Defence experts working to beat threat.
Defence experts are working to stop anarchists and terrorists from spreading chaos by planting tiny programs in computer systems.
Soon after September 11, President Bush appointed America's first cybersecurity czar, Richard Clarke. Cardiff University's Professor RR Martin said he was sure deliberate attacks on computer systems would become more common in the future. He expects the British defence establishment are also developing similarly destructive programs.
Prof Martin's computer was infected with a virus in 1992 which was traced back to three students at Cornell University, the prestigious American Ivy League college.
He said, ``I think it's not that they were doing it malevolently; it was more the intellectual challenge.''
The phrase ``computer virus'' was invented by Fred Cohen, a PhD student at the University of Southern California, in 1983. He defined it as a program which could ``affect other computer programs by modifying them in such a way to include a (possible evolved) copy of itself''.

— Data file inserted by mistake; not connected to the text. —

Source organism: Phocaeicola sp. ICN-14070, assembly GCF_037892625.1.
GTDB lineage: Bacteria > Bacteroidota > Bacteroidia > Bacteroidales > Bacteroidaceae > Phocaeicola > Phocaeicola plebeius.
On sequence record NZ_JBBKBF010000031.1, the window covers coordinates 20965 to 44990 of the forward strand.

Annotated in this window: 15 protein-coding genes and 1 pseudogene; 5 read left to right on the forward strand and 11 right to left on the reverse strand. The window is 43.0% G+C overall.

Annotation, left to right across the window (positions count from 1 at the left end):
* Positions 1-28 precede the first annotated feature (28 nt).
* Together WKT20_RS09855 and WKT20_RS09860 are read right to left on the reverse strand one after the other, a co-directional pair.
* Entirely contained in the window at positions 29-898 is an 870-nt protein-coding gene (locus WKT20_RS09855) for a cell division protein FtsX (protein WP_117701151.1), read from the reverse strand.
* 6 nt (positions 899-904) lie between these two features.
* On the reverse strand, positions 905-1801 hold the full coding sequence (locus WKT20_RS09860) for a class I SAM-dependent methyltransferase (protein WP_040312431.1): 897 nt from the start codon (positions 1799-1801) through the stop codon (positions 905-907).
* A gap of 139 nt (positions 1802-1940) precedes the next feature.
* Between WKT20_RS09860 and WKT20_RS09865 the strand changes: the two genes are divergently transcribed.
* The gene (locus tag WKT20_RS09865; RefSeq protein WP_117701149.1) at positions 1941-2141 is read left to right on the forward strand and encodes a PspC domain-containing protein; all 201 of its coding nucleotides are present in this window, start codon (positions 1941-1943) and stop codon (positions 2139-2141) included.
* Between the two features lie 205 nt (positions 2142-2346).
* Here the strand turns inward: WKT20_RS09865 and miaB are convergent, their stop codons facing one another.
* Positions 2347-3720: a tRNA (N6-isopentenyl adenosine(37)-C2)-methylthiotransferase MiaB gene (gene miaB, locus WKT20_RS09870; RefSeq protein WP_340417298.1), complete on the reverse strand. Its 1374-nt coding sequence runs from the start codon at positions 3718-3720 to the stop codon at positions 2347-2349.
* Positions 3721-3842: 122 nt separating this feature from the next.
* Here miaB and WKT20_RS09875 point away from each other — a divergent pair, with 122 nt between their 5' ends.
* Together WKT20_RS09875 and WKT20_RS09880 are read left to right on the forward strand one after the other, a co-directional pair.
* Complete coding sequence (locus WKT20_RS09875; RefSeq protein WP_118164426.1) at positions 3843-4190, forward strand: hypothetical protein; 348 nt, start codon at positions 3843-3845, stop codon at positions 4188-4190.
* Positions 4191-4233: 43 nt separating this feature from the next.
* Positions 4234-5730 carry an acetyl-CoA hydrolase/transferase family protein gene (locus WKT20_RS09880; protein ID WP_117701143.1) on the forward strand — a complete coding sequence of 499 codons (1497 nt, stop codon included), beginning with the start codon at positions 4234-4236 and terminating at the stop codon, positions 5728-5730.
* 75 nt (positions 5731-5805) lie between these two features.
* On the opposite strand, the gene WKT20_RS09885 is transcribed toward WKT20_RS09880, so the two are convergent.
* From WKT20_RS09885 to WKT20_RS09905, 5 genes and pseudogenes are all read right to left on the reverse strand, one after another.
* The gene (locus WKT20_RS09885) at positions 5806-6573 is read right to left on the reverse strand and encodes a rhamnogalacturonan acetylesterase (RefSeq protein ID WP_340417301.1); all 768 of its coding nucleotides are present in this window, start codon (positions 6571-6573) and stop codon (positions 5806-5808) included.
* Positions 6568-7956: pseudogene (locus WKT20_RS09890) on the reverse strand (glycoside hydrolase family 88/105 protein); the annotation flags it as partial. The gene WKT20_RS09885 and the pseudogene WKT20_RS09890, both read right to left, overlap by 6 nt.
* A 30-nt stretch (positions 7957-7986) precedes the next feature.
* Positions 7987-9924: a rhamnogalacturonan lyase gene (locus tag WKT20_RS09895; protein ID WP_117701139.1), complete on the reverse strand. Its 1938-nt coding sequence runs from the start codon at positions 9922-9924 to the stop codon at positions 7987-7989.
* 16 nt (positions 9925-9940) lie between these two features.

Three years later, The Brain virus was invented in Pakistan. It occupied all the unused space on a floppy disk, preventing its user from saving anything onto it.
The inventors of the virus were two brothers, Basit and Amjad Farooq Alvi, who left a text message inside giving details of their names, address and telephone number.
In December 1987, the Jerusalem virus appeared at Israel's Hebrew University. It was the first program which reinfected already contaminated files.
The next November, Robert Morris, 23, succeeded in unleashing a virus onto the US military's internet prototype, the Arpanet. Around 6,000 computers, including the Nasa research institute, were disabled by the virus which spread from one system to the next. The disruption resulted in losses of an estimated $96m.
Viruses now stopped being something only computer scientists talked about, but became the subjects of articles in Time, Newsweek and Fortune.
Media attention peaked in 1992 when it was predicted that the Michelangelo virus would bring giant computer systems to a standstill. In fact, few computers were affected.
Anti-virus programs fast became a profitable sector of the software market. Sales increased in 1999 when the Melissa virus caused $80m in damage.
Sam Roads, who helps run a JRR. Tolkien-themed Internet game which has 700 paying subscribers, says it is essential domestic computer users invest in such software. He said, ``The people who get hurt the most are the inexperienced.''